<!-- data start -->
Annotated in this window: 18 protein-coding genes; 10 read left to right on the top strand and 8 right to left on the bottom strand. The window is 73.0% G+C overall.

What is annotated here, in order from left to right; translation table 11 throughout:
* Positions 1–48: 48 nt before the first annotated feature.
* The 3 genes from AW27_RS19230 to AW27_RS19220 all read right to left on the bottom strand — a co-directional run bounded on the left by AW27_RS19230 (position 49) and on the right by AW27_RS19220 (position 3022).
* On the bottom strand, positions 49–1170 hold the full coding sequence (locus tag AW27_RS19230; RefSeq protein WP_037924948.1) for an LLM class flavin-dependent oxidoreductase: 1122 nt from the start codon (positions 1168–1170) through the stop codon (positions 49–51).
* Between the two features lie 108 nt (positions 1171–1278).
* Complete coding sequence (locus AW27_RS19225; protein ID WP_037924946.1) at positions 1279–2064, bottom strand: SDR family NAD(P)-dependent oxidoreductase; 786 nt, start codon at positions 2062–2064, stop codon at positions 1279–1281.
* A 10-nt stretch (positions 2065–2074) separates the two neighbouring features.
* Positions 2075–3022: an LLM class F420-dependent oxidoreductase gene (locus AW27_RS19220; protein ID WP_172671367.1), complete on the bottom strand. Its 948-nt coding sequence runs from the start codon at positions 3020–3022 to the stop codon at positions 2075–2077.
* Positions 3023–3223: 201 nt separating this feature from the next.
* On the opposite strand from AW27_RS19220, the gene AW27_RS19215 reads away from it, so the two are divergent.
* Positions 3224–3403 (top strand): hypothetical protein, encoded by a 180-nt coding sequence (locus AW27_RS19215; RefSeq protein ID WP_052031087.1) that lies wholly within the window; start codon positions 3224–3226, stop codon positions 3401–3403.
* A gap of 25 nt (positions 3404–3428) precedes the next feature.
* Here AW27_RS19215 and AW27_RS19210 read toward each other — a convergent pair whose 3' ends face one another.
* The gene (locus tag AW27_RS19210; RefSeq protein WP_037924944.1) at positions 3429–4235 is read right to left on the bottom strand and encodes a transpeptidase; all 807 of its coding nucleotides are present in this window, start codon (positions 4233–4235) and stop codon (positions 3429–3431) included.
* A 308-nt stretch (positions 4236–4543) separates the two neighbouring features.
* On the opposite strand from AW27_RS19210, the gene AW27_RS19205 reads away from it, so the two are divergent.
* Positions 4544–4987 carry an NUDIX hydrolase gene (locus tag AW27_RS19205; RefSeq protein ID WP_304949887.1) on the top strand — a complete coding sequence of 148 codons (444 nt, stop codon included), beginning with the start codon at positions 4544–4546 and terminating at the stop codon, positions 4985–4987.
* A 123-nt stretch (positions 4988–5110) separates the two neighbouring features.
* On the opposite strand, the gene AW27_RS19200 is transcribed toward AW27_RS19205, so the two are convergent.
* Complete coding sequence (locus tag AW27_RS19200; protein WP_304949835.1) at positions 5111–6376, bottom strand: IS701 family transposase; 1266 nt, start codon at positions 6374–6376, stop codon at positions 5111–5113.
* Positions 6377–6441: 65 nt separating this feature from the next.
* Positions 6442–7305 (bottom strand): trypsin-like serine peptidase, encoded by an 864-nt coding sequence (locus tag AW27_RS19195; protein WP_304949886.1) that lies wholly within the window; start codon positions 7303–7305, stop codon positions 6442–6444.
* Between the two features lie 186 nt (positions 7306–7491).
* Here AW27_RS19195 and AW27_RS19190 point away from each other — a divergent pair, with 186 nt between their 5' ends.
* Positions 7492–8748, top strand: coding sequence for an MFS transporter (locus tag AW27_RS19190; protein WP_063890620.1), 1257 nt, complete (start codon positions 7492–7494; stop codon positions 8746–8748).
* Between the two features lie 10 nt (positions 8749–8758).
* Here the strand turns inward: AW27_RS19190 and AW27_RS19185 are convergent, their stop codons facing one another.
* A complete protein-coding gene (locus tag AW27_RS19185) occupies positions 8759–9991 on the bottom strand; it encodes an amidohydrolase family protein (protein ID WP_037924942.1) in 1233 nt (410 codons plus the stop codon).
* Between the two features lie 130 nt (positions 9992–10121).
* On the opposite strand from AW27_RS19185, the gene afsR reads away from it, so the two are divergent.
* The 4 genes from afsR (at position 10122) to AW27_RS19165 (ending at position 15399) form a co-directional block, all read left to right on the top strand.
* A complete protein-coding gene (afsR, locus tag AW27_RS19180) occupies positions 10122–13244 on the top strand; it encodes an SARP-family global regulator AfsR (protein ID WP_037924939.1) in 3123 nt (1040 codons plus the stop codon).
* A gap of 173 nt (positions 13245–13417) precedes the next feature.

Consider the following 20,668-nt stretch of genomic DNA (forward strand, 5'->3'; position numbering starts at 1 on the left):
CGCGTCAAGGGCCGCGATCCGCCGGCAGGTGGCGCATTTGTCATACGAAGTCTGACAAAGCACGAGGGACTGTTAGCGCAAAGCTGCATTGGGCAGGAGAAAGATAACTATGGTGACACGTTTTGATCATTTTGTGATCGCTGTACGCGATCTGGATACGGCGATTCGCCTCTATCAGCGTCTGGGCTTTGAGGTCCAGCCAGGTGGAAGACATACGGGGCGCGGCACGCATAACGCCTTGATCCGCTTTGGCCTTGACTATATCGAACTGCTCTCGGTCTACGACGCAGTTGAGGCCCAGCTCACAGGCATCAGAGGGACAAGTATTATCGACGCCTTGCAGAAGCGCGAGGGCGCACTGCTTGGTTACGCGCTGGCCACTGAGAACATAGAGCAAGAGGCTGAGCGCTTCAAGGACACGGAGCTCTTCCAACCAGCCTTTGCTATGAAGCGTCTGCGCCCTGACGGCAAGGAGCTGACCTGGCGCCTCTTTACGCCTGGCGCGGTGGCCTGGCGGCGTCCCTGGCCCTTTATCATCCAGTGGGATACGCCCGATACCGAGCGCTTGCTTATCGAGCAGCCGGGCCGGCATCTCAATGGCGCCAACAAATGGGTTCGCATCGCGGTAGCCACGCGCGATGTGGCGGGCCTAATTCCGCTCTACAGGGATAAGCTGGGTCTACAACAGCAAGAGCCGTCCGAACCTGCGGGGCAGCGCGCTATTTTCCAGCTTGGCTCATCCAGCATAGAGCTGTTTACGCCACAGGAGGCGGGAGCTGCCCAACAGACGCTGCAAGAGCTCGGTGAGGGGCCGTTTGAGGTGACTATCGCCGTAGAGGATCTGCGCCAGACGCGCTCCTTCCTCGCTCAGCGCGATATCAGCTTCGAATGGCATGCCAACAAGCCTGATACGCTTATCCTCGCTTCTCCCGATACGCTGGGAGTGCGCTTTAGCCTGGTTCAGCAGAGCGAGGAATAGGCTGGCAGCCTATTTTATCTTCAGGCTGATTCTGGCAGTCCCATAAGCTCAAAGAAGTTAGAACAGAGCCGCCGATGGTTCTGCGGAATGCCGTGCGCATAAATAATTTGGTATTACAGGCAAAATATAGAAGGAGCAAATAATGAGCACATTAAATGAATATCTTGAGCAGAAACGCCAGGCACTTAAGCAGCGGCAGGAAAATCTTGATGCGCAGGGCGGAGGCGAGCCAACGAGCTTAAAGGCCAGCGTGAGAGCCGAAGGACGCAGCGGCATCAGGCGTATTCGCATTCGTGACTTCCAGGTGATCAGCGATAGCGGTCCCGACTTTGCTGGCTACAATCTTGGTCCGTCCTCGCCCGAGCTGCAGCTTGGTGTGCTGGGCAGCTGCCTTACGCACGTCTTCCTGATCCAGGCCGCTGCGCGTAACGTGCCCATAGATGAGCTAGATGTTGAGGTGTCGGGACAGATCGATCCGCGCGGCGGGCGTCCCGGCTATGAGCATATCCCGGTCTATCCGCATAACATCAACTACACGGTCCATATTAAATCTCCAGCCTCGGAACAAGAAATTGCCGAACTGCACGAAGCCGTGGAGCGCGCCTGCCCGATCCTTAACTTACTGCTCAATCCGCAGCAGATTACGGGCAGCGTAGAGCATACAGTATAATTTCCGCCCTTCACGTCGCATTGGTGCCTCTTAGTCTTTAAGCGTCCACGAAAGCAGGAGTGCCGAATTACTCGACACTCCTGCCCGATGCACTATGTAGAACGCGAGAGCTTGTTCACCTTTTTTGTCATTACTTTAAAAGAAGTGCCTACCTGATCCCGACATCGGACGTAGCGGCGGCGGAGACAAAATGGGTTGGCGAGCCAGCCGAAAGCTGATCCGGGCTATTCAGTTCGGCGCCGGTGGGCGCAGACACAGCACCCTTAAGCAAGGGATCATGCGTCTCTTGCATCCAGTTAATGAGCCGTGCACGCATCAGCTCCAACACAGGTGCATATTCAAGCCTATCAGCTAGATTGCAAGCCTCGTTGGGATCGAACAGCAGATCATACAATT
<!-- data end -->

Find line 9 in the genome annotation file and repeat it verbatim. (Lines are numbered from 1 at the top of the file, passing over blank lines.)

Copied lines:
* Positions 2075–3022: an LLM class F420-dependent oxidoreductase gene (locus AW27_RS19220; protein ID WP_172671367.1), complete on the bottom strand. Its 948-nt coding sequence runs from the start codon at positions 3020–3022 to the stop codon at positions 2075–2077.